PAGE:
Young Love

It’s been an exciting week in our house: Martha was in the local paper yesterday as she’s raising money for Alzheimer’s UK (more on that in another post), which made her feel like a bit of a celebrity and of course, it was Valentine’s Day on Tuesday, which meant my eldest two got a bit giddy and unnecessary for a couple of days.

I say giddy and unnecessary but actually, I was quite jealous. I remember back to being around 10 or 11 and having butterflies in my stomach all day wondering whether I’d get a card at school or have one waiting for me (once the postman had been) at home. I remember the excited tummy, but I don’t actually remember getting a card until many years later, when there were excited murmurings around school that the hardest boy in my year (he was very scary and I believe may have done time at her Majesty’s pleasure a mere few years later!) was planning to present me with a rose and a card.

He did. An enormous padded card and a single red rose in one of those long thin boxes. He had an audience of around 50 kids as he and I both blushed terribly and I wished the earth would swallow me up whole. It didn’t. Beastly earth!

I remember a friend berating me for breaking his heart and telling me I should go out with him as he was so in love with me. She changed her tune a few weeks later when his attention was diverted to her and she was suddenly the only jam he wanted in his dodger! She suddenly wasn’t that bothered about his broken heart.

Mum was never very good with the whole early teenage and first boyfriend years. She and I together didn’t traverse them very well – let’s just say, it could have gone smoother. She was strict and I think it’s because she was fearful of it all. I was, after all the first daughter to go through it and she was finding her feet. My first ‘serious’ boyfriend (I say that with a hint of irony as I hardly saw him and when we did, we just used to go for walks) was when I was 14 or 15. After a few months, Mum could tell I wasn’t that into the whole thing, as I dodged his calls time after time.

Despite her obvious misgivings about this boy, who was a few years older than me, I remember her taking me to one side and telling me to be kind to him. I love that! It makes me smile even now as I write this. My mother, who struggled with me growing up and had a tough few years with me as a teenager, still wanted me to remember my manners and to be a nice person. I thought she hated him, until that moment, when I realised she didn’t hate him, she just didn’t particularly want me to be with him.

I met my now hubby when we were at school. I was 13 when I first met him and we started “going out” when I just turned 16. I was having a tough time at school with friends and this boy, who was in the year above me and who was one of the cutest boys in schools called me up and asked me if I wanted to go to the cinema. I did. And we did (we watched My Girl and I lost my purse down the side of the seat, which was excruciatingly embarrassing and I had to get one of the stewards to come with a torch to try and find it as the credits rolled – it still haunts me to this day!) But, despite my awkwardness, it was the best decision I ever made.

Hubby at age 17

me-and-hubbyThe mean girls who broke my heart suddenly didn’t seem so important anymore and my world was filled with a funny, cute boy who thought I was the bees knees. And what is more, my mum thought he was the bees knees too. From day 1 she liked him. After a couple of years, she loved him. After 15 years, she adored him and would tell stories about how she always knew he was the boy for me….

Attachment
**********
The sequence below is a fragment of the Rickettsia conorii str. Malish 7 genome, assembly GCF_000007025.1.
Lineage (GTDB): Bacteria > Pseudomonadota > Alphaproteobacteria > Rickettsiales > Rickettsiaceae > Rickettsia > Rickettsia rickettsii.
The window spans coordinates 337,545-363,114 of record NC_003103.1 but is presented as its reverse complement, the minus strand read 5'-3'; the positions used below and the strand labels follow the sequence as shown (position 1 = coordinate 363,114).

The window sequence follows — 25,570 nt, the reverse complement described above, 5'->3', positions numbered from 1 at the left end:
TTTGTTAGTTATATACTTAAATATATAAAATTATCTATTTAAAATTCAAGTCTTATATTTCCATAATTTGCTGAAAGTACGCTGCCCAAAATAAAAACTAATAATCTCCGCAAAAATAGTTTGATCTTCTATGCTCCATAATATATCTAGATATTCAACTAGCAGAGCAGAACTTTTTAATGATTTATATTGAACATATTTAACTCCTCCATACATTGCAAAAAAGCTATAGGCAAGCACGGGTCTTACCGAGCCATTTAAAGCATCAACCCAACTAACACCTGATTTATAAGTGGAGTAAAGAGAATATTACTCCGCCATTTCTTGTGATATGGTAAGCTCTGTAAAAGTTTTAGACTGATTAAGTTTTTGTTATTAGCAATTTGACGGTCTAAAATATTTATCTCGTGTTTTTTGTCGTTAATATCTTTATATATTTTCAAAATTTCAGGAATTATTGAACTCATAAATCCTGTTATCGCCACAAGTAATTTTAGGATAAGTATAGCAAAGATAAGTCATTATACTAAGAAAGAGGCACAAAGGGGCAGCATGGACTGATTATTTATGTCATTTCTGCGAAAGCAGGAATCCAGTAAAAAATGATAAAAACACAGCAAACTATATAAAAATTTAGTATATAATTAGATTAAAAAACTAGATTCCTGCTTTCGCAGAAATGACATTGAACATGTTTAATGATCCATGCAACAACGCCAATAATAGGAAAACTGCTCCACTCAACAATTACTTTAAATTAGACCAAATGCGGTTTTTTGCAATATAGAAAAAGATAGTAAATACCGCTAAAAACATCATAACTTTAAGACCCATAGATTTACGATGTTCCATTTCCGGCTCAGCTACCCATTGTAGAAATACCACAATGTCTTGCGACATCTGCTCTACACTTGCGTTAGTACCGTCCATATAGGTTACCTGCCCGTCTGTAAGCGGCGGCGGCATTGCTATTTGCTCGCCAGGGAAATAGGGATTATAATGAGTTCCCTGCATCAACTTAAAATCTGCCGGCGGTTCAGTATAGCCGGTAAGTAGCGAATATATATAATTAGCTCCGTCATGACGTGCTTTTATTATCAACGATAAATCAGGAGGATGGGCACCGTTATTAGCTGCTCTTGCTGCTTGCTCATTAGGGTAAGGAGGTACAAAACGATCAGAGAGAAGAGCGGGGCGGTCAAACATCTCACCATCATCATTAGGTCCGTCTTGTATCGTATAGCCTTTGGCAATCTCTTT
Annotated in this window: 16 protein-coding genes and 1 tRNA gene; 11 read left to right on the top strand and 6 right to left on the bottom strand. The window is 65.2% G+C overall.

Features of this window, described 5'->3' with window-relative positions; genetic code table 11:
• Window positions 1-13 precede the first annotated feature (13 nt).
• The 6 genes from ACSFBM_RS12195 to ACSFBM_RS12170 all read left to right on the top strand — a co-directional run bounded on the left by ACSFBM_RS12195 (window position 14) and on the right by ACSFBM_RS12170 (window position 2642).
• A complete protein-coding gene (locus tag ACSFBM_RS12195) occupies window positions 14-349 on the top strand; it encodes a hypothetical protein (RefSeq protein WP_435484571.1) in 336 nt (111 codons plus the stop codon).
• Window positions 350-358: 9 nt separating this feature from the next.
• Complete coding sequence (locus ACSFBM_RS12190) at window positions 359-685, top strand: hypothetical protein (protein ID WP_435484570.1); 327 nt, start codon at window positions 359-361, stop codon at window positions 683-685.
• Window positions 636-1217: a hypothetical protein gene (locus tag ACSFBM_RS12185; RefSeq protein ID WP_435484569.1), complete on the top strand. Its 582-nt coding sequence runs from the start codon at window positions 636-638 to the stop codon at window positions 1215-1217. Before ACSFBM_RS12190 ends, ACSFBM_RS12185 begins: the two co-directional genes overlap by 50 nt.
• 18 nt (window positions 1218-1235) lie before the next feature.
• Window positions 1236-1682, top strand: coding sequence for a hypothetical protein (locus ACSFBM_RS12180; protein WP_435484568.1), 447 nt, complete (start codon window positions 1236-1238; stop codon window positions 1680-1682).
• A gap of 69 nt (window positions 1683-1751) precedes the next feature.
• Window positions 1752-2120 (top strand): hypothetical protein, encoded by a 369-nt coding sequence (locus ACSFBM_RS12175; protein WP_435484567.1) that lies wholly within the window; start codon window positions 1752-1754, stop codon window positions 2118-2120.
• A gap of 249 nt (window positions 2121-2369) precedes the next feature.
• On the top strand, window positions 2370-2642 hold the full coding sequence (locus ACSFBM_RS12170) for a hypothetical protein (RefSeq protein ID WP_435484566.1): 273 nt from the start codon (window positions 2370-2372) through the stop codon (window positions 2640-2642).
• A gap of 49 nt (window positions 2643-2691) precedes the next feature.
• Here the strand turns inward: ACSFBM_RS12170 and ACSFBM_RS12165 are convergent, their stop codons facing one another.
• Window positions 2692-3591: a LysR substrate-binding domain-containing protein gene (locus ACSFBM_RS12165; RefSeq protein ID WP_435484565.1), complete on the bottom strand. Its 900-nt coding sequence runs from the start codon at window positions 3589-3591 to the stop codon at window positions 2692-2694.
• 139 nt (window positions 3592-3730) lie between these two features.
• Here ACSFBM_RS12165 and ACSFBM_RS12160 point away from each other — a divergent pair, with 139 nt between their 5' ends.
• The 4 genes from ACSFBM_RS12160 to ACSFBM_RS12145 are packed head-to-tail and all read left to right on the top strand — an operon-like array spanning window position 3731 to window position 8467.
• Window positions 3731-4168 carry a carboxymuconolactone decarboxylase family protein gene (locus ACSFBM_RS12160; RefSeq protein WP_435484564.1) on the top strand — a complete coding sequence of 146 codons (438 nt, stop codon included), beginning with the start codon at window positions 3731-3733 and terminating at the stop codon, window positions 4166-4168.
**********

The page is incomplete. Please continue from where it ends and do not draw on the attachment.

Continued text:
…After 25 years, she no longer knows him. But, I know she would still love him and laugh at his jokes and giggle at his sarcasm and dance around the kitchen with him, if she could.

I am not sure how I will cope with the teenage years. I hope I will be calm and relaxed and able to guide my kids through it all with a smile on my face. I know it was fun and lovely watching my two eldest create their Valentine’s cards and hearing them talking about their respective Valentines was adorable; though I had to stifle a loud guffaw as I overheard Martha explain to her brother why she hadn’t received a card:

“I know he loves me, he just can’t show it very well. That’s all.”

I have had a taste of the Valentine’s days to come. I can almost feel the broken hearts and blushing cheeks that await me in a few years. I can almost hear the excited banter and heart-felt sorrow as my children learn about love and about being teenagers and I already know I will miss my mum terribly.

Oh how we would have laughed about unsuitable boyfriends or girlfriends. How she would have loved watch the children grow into young adults; having their hearts broken; choosing the wrong boy/girl; choosing the right boy/girl (apparently it does happen!). I’d have asked her opinion on stuff; teenage love stuff; mood swing; hormones – those things that will feel as alien to me in a few years as they once did to her. She’d have told me time and time again how dreadful I was as a teenager and how difficult I was and we’d have laughed about it. We’d have laughed about it all.

I’m not laughing now.

I miss you, Mum.


2 thoughts on “Young Love

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  1. I KNOW… I often think what my dad might say about my kids, or say to them… there would certainly be some laughter. And now, there’s also the knowing exactly what my mother would say, but not having her say it. Middle age isn’t for cowards 🙂


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